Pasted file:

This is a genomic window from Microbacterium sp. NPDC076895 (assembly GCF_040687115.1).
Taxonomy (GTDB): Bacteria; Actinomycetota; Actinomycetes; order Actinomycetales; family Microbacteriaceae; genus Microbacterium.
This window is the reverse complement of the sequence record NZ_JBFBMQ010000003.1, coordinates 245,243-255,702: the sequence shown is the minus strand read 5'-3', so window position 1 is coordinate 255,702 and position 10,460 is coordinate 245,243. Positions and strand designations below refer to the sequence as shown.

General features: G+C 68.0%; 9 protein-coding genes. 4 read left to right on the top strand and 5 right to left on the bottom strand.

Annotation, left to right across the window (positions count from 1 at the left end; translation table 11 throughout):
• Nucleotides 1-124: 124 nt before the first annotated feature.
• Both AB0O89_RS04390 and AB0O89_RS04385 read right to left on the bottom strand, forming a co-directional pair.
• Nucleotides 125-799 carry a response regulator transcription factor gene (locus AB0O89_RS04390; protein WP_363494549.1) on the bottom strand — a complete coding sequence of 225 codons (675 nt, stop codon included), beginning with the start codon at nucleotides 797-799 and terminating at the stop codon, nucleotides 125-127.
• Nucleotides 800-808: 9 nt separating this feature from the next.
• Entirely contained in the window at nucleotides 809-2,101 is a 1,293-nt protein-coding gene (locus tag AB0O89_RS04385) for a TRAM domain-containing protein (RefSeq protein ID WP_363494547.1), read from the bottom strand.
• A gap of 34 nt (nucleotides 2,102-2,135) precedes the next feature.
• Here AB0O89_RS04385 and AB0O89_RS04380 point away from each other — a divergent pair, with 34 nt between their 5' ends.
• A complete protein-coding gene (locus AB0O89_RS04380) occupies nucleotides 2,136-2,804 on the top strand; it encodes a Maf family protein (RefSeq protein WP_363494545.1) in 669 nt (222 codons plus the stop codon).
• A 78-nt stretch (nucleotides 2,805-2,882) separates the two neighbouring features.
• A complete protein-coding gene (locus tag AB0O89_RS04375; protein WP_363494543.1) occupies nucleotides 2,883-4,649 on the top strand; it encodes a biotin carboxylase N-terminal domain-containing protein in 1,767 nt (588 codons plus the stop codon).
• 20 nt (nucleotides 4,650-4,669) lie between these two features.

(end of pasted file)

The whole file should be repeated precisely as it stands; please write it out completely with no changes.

This is a genomic window from Microbacterium sp. NPDC076895 (assembly GCF_040687115.1).
Taxonomy (GTDB): Bacteria; Actinomycetota; Actinomycetes; order Actinomycetales; family Microbacteriaceae; genus Microbacterium.
This window is the reverse complement of the sequence record NZ_JBFBMQ010000003.1, coordinates 245,243-255,702: the sequence shown is the minus strand read 5'-3', so window position 1 is coordinate 255,702 and position 10,460 is coordinate 245,243. Positions and strand designations below refer to the sequence as shown.

General features: G+C 68.0%; 9 protein-coding genes. 4 read left to right on the top strand and 5 right to left on the bottom strand.

Annotation, left to right across the window (positions count from 1 at the left end; translation table 11 throughout):
• Nucleotides 1-124: 124 nt before the first annotated feature.
• Both AB0O89_RS04390 and AB0O89_RS04385 read right to left on the bottom strand, forming a co-directional pair.
• Nucleotides 125-799 carry a response regulator transcription factor gene (locus AB0O89_RS04390; protein WP_363494549.1) on the bottom strand — a complete coding sequence of 225 codons (675 nt, stop codon included), beginning with the start codon at nucleotides 797-799 and terminating at the stop codon, nucleotides 125-127.
• Nucleotides 800-808: 9 nt separating this feature from the next.
• Entirely contained in the window at nucleotides 809-2,101 is a 1,293-nt protein-coding gene (locus tag AB0O89_RS04385) for a TRAM domain-containing protein (RefSeq protein ID WP_363494547.1), read from the bottom strand.
• A gap of 34 nt (nucleotides 2,102-2,135) precedes the next feature.
• Here AB0O89_RS04385 and AB0O89_RS04380 point away from each other — a divergent pair, with 34 nt between their 5' ends.
• A complete protein-coding gene (locus AB0O89_RS04380) occupies nucleotides 2,136-2,804 on the top strand; it encodes a Maf family protein (RefSeq protein WP_363494545.1) in 669 nt (222 codons plus the stop codon).
• A 78-nt stretch (nucleotides 2,805-2,882) separates the two neighbouring features.
• A complete protein-coding gene (locus tag AB0O89_RS04375; protein WP_363494543.1) occupies nucleotides 2,883-4,649 on the top strand; it encodes a biotin carboxylase N-terminal domain-containing protein in 1,767 nt (588 codons plus the stop codon).
• 20 nt (nucleotides 4,650-4,669) lie between these two features.